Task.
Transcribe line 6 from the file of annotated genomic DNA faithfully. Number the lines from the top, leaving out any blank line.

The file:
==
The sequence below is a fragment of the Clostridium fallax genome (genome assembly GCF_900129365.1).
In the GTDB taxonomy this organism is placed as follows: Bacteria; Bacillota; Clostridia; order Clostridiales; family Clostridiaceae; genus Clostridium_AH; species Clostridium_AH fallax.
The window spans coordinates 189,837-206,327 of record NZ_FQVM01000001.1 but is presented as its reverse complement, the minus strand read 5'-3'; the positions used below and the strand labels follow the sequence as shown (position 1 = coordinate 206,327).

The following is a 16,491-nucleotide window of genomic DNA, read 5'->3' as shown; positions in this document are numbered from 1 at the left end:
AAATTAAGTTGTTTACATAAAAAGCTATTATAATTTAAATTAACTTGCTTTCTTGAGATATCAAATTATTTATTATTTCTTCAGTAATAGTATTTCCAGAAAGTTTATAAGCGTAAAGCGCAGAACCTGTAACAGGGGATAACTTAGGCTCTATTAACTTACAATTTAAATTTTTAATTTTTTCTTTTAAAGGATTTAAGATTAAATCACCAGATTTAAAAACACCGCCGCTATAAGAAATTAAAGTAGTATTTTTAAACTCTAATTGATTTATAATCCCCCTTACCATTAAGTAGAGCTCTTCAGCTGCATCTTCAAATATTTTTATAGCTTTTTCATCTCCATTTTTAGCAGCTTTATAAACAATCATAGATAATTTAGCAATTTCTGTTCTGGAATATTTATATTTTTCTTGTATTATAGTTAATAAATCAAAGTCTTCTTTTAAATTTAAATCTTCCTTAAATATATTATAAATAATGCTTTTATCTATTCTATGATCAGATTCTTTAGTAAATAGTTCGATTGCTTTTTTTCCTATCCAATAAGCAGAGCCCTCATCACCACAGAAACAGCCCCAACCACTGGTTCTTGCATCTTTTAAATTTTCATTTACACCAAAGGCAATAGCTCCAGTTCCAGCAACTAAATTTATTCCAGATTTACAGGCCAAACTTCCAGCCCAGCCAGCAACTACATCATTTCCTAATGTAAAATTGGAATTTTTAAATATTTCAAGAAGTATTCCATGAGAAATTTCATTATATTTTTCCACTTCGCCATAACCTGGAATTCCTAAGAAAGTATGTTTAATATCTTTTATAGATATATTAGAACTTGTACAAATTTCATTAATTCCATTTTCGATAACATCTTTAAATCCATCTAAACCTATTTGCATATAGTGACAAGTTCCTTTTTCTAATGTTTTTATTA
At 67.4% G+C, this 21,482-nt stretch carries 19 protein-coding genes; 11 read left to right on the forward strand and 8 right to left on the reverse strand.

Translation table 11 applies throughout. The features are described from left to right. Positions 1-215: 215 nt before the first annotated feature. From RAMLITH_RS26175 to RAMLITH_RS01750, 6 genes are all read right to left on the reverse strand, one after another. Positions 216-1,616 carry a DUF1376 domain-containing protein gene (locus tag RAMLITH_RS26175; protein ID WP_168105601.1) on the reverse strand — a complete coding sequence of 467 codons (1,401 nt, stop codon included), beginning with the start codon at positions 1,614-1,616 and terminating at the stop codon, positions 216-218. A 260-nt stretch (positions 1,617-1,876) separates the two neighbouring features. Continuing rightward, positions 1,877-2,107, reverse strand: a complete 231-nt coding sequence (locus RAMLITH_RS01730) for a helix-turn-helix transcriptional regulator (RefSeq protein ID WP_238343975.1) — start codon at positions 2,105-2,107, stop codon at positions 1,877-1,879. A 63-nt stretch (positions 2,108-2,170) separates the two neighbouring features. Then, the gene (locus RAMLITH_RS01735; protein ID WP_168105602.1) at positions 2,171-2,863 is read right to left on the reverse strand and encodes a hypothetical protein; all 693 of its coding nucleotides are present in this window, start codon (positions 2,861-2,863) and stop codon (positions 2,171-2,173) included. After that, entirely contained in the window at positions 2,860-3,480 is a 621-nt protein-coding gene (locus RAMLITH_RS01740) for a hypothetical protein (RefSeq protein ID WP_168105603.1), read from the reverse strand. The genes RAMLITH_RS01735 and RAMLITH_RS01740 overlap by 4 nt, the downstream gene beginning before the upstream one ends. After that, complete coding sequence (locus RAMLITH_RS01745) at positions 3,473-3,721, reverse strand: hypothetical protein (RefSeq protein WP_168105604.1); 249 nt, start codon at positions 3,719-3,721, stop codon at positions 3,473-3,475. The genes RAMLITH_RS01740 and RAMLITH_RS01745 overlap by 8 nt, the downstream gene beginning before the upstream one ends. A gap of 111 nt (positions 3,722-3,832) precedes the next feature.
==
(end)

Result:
At 67.4% G+C, this 21,482-nt stretch carries 19 protein-coding genes; 11 read left to right on the forward strand and 8 right to left on the reverse strand.